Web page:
The IRE Resource Center is a major research library containing more than 23,250 investigative stories — both print and broadcast. These stories are searchable online or by contacting the Resource Center directly (573-882-3364 or firstname.lastname@example.org) where a researcher can help you pinpoint what you need. Browse or search the tipsheet section of our library below. Stories are not available for download but can be easily ordered by contacting the Resource Center:
The IRE Resource Center is a major research library containing more than 23,250 investigative stories — both print and broadcast.
These stories are searchable online or by contacting the Resource Center directly (573-882-3364 or email@example.com) where a researcher can help you pinpoint what you need.
Browse or search the tipsheet section of our library below. Stories are not available for download but can be easily ordered by contacting the Resource Center:
Search results for "Plan Colombia" ...
Plan Colombia, which is a multibillion-dollar US assistance package aimed at fighting the cocaine trade. This program supports agriculture projects as an alternative to drug-related crops and violence. Though, this investigation found that most of the program’s funds were supporting the drug-trafficking terrorist networks that Plan Colombia was supposed to defeat. The investigation raises the question of whether the US knew or should have known that it was supporting this trafficking and violence with taxpayer-funded assistance.
CBS 60 Minutes reports on "the adverse effects of Plan Colombia, the U.S. government's $1.3 billion aid package" intended to stem cocaine trade by fumigating coca fields in Colombia. The story reveals that after the fumigations farmers in Colombia experienced symptoms similar to ones from pesticide poisoning; the sprayed chemicals had not been tested and were a hundred times stronger than the U.S.-approved version; the fumigations killed not only coca plants but also legitimate crops and livestock.
The Express-News looks at the United States' efforts to eradicate drug trade in Colombia by spending $1.3 billion on army operations aiming to destroy coca fields. The series questions the effectiveness of the plan. Coca farmers account for the majority of the population in Columbia, and the project would be more successful, if they were provided some alternatives. The reporter examines how the drug war combines with the civil war that has been going on for decades, and finds "that it's unlikely that any significant change will come in Colombia's status as a drug exporter until the civil war is ended."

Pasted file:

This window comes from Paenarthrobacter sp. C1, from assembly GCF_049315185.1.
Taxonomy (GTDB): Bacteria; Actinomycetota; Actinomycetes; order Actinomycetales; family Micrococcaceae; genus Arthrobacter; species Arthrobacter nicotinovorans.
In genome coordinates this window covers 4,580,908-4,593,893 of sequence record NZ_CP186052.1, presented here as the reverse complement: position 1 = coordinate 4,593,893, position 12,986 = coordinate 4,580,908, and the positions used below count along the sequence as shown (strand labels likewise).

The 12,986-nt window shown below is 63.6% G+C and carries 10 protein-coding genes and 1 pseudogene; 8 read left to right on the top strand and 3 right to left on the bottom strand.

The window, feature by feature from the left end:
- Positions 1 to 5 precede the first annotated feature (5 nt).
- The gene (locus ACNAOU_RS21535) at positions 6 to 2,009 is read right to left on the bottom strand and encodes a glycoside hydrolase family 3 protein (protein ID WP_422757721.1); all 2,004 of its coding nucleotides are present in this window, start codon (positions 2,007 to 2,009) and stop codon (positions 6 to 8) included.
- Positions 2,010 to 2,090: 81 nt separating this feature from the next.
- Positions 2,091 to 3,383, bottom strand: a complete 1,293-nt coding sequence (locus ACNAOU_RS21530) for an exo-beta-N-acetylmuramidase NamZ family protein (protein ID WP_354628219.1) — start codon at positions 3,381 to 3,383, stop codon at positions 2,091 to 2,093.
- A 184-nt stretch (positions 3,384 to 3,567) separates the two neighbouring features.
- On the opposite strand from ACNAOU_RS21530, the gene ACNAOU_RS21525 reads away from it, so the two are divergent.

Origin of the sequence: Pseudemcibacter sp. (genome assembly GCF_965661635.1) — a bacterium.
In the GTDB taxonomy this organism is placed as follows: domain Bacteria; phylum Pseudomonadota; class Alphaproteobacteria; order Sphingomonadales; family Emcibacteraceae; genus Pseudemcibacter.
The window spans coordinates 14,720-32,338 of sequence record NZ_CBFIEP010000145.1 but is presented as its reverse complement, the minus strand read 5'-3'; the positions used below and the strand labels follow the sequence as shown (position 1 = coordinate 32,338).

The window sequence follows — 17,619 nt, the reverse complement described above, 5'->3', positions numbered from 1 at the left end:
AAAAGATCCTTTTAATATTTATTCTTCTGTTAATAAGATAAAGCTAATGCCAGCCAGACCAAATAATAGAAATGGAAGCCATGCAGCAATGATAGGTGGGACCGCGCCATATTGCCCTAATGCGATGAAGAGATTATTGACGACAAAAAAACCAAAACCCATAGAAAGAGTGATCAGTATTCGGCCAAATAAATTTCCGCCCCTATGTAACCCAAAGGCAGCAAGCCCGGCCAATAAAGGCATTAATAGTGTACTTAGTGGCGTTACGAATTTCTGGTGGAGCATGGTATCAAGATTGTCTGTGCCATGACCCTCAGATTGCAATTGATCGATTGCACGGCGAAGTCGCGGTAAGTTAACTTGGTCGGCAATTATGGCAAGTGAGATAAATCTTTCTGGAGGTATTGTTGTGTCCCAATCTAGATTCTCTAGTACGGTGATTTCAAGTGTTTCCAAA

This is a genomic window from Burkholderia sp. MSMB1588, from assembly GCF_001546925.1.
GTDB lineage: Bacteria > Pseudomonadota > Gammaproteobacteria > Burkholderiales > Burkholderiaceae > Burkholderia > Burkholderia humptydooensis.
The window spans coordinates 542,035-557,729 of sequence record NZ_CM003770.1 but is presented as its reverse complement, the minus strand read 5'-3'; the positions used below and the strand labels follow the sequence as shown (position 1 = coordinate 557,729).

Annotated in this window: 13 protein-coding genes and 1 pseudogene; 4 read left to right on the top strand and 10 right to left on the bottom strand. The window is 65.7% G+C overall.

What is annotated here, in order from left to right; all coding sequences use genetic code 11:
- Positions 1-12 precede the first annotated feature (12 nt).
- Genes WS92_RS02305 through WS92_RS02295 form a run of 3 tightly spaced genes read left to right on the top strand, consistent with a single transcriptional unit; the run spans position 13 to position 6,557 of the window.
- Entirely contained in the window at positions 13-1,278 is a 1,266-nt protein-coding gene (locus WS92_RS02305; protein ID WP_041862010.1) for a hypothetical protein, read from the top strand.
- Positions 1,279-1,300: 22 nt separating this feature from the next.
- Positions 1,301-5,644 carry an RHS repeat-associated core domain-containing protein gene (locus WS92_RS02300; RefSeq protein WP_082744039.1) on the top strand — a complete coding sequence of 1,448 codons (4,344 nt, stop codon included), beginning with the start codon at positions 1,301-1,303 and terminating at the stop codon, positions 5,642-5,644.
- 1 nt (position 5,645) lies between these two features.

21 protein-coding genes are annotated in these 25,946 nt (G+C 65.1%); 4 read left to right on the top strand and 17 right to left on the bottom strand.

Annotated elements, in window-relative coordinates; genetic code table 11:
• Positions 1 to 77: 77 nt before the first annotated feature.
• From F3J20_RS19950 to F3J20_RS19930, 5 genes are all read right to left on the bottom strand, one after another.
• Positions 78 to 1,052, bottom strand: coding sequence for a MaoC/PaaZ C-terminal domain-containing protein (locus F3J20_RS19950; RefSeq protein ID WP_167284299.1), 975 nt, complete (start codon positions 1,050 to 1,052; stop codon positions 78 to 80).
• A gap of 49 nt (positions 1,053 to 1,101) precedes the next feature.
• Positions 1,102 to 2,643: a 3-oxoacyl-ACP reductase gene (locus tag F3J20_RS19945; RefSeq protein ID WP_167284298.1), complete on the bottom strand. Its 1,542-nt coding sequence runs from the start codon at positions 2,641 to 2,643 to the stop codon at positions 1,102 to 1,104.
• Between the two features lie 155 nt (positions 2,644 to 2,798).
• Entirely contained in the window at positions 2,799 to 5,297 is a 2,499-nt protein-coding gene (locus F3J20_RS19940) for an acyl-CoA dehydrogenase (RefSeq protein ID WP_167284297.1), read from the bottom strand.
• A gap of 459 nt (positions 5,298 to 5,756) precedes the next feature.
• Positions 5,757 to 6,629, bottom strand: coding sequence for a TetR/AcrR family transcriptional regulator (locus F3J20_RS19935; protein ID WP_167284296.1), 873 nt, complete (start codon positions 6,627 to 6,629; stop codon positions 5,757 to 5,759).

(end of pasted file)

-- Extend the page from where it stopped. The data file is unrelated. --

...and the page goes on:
Tags: kidnapping; assassinations; guerrillas; military; Revolutionary Armed Forces of Colombia (FARC); right-wing militia; international politics; foreign affairs; crime; violence; drug trafficking; cocaine; heroin; Latin America; human rights
The International Consortium of Investigative Journalists at the Center for Public Integrity investigates the involvement of the United States in "the biggest guerilla war since Vietnam." The 35,000-word story reveals that "hundred of American troops, spies and civilian contract employees are on the ground in Colombia and neighboring lands, helping to coordinate a $1.3 billion counterdrug program that will probably continue for many years." The reporters finds evidence that the American military aid to Colombia, Peru and Mexico has been implicated in human rights abuses. The team analyses the significance of U.S. economic interests in Colombia, Peru, Brazil and Mexico, and looks specifically at the American oil and trade interests as a key factor in the so-called "Colombia plan," another name for the drug war in Colombia.
Colombia is now the third-largest recipient of US aid in the world after Israel and Egypt. The two-year, $3.2 billion aid package is to help fight "the war on drugs," by eradicating half of the nation's 300,000 acres of coca fields within five years. Yet others consider the escalating US military presence and its technological aid to the right wing paramilitary forces a thinly veiled military intervention, stabilizing the government in power against guerillas in the coca-producing regions. Kidnappings are up sharply, and others fear they'll increase even more if drugs profits are stymied.
Tags: Columbia; US Aid; War on Drugs; anti-narcotics; School of the Americas; U.S. military advisors; toxic herbicides; Plan Colombia; Pais Libre; kidnapping; FARC; ELN; death squads; human rights; Pentagon's Southern Command; Amnesty International; Paz Colombia; social inequality
"The story unveiled a secret government plan to use Colombia as a testing ground for Fusarium oxysporum, a fungus-based herbicide, as a new biological weapon in the war on drugs; the power and personage behind the effort, and the lack of oversight, monitoring, and informed consent from stakeholders on health and environmental concerns. (The) story detailed how the fungus was initially clandestinely isolated and developed by various government agencies and how the U.S. worked to force the experimental agent on Colombian authorities for use against coca, poppy, and marijuana."
Tags: deforestation; USDA; Peru; fungus; Plan Columbia; Rep. Ben Gilman; mycoherbicide (fungus plant killer); human health; farming; immune system; State Department of International Narcotics and Law Enforcement; Monsanto Roundup; United Nations
Mother Jones provides a personal account of one American famliy's attempts to better the welfare of a child in a developing country. The article looks at American organizations such as Foster Parents Plan/Childreach, which claim the Americans can help poor children and their families in developing countries. The article shows that despite reassurances from the organization that changes wre occuriring, the American family found out that their contributions did not help the family in Colombia escape from poverty. July/Aug. 1993.